Hermeus Completes Hypersonic Engine Test

Hermeus, a startup building a hypersonic aircraft capable of traveling five times the speed of sound, has completed a major milestone in engine testing. The company successfully demonstrated that its engine can transition from turbojet—like what’s used in passenger aircraft—to ramjet, a much more powerful engine technology.

Hermeus 101: The Atlanta-based startup is moving fast in every sense of the word. The founders came onto the scene in 2019 with plans for a hypersonic aircraft, won a $1.5M USAF contract a year later, and since then, have been heads-down building their technology.

Earlier this year, the company raised a $100M Series B to complete the development of this aircraft, which has its first flights slated for 2023. 

Hermeus is building both military and commercial hypersonic aircraft. Its design, called Quarterhorse, would be the first reusable hypersonic aircraft.

Chimera: To reach Mach 5, the company has to design its engine to begin firing as a turbojet, then transition into a more powerful ramjet engine between Mach 2 and Mach 3.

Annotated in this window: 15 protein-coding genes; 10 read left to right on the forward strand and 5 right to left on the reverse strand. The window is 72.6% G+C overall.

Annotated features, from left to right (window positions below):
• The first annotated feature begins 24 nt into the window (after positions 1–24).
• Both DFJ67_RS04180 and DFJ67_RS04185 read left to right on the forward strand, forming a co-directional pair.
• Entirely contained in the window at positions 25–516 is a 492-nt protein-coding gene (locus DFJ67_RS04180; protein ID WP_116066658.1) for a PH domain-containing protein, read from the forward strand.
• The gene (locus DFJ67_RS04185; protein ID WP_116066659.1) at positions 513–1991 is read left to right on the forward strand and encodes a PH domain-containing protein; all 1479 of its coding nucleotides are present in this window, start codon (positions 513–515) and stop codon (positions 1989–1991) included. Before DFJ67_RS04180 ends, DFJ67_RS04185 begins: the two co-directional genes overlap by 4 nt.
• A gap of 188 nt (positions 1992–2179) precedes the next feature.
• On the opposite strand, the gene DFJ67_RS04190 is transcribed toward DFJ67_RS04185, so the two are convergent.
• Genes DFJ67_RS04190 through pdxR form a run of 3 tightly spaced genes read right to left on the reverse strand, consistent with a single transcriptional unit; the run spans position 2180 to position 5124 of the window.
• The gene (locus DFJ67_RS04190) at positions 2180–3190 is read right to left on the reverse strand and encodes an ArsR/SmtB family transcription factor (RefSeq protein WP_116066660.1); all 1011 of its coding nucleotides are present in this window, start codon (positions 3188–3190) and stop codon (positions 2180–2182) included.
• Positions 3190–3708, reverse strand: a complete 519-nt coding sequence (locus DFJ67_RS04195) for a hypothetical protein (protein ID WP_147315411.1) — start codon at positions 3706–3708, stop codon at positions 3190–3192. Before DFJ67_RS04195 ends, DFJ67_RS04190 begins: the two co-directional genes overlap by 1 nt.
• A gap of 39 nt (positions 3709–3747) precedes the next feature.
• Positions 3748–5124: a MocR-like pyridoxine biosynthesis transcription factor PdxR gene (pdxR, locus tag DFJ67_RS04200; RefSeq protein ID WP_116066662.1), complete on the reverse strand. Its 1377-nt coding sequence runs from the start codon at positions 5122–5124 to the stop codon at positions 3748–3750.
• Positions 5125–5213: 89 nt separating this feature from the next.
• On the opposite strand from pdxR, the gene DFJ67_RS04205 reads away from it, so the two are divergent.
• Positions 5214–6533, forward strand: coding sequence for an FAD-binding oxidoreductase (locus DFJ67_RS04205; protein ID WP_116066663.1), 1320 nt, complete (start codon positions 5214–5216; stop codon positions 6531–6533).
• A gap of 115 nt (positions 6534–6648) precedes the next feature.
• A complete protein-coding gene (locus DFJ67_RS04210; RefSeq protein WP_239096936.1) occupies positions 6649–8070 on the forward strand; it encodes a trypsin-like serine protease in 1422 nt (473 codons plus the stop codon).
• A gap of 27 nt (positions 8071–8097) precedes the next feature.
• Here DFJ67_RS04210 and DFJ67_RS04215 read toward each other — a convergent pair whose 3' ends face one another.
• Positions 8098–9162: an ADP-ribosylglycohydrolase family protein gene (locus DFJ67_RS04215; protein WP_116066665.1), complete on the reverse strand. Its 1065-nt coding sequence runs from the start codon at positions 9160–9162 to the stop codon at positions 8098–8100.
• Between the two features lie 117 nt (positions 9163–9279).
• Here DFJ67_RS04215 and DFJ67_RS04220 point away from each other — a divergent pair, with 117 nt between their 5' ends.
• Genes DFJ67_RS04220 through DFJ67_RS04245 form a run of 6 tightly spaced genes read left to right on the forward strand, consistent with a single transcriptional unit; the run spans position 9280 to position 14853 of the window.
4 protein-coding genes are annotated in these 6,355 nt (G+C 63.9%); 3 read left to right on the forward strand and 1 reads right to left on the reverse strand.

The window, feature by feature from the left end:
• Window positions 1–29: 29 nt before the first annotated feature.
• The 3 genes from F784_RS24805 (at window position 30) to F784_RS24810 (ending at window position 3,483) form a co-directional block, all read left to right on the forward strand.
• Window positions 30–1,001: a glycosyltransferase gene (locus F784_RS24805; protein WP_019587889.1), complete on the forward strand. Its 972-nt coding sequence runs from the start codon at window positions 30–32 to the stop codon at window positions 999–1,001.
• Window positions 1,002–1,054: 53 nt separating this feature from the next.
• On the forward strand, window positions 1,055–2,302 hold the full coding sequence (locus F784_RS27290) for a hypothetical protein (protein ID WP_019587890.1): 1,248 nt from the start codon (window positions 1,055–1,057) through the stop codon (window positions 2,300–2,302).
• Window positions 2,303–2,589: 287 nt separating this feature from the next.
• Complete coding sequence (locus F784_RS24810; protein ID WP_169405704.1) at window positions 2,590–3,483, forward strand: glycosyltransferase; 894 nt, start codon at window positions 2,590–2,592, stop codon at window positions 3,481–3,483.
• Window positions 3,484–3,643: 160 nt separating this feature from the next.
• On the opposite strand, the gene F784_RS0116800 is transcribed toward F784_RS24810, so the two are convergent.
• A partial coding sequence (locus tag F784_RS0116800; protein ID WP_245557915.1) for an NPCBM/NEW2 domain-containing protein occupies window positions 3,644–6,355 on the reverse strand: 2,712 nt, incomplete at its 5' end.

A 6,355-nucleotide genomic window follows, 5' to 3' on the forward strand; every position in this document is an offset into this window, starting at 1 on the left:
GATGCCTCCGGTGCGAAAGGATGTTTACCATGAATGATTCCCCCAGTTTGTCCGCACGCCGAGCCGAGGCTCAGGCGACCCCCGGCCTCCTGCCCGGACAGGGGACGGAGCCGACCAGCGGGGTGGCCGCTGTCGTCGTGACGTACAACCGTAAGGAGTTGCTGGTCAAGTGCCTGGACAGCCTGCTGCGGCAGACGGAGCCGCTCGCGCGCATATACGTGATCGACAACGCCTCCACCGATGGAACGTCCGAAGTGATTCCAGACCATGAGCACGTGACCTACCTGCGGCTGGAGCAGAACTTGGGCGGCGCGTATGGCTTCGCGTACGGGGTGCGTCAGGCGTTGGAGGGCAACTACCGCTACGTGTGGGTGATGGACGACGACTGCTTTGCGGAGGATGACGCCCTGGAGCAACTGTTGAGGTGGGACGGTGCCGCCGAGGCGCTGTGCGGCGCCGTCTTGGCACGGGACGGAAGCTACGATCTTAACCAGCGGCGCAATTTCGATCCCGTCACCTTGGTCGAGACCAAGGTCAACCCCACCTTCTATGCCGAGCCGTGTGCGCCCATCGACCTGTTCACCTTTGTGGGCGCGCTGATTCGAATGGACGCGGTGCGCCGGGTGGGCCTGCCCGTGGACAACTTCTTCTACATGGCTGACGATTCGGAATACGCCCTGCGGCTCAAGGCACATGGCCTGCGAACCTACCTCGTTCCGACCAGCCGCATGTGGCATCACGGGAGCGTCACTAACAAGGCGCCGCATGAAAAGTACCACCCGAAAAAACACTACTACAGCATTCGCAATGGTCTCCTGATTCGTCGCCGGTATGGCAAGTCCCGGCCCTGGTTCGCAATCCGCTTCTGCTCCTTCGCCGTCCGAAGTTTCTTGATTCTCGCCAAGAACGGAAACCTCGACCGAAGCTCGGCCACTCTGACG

The Chimera engine was built fast and on a budget. The company brought the engine from concept to testing in 21 months, and the whole process cost $18M.

  • Using an off-the-shelf J85 turbojet engine as the foundation for Chimera contributed to the comparatively low price tag.
  • About 15% of the engine is 3D printed, also helping to keep costs down.

In this engine test, the company successfully switched Chimera from turbojet to ramjet. The transition took about five seconds, as the engine redirected air around the turbojet, which shut down around Mach 3 so the ramjet could fully take over.

What’s next? The company is currently completing testing and gearing up to build its Quarterhorse aircraft ahead of planned flights next year. “We’re not an airplane company till we start building airplanes,” Glenn Case, Hermeus CTO, told Defense One. “We’re funded to flight—and we’re gonna go fly.”

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